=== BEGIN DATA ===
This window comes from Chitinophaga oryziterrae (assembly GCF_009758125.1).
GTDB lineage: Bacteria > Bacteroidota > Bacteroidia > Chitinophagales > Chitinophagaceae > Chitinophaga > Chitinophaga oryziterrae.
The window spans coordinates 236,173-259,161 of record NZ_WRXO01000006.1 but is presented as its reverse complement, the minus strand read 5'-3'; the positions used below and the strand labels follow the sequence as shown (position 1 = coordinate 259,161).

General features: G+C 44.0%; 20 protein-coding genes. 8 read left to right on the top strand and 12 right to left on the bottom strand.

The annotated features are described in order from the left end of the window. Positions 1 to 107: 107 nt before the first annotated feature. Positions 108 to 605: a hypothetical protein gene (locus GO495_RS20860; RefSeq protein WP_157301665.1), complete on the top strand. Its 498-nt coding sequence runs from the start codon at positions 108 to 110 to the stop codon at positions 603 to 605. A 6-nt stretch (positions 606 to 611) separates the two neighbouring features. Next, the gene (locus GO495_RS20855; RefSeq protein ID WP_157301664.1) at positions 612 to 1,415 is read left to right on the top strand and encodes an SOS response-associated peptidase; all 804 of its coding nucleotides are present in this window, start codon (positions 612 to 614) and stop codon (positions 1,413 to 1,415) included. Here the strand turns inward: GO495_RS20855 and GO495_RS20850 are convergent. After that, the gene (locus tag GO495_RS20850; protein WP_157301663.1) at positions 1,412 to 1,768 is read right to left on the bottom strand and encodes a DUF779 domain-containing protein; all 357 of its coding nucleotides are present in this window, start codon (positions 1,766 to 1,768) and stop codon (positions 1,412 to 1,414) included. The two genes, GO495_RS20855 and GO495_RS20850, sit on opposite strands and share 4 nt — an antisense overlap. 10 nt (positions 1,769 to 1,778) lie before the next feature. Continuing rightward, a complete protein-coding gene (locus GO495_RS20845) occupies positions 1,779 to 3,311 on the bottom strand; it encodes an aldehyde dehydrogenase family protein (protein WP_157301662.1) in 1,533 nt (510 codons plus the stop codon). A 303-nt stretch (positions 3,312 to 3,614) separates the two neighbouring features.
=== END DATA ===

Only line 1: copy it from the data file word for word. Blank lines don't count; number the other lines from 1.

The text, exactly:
This window comes from Chitinophaga oryziterrae (assembly GCF_009758125.1).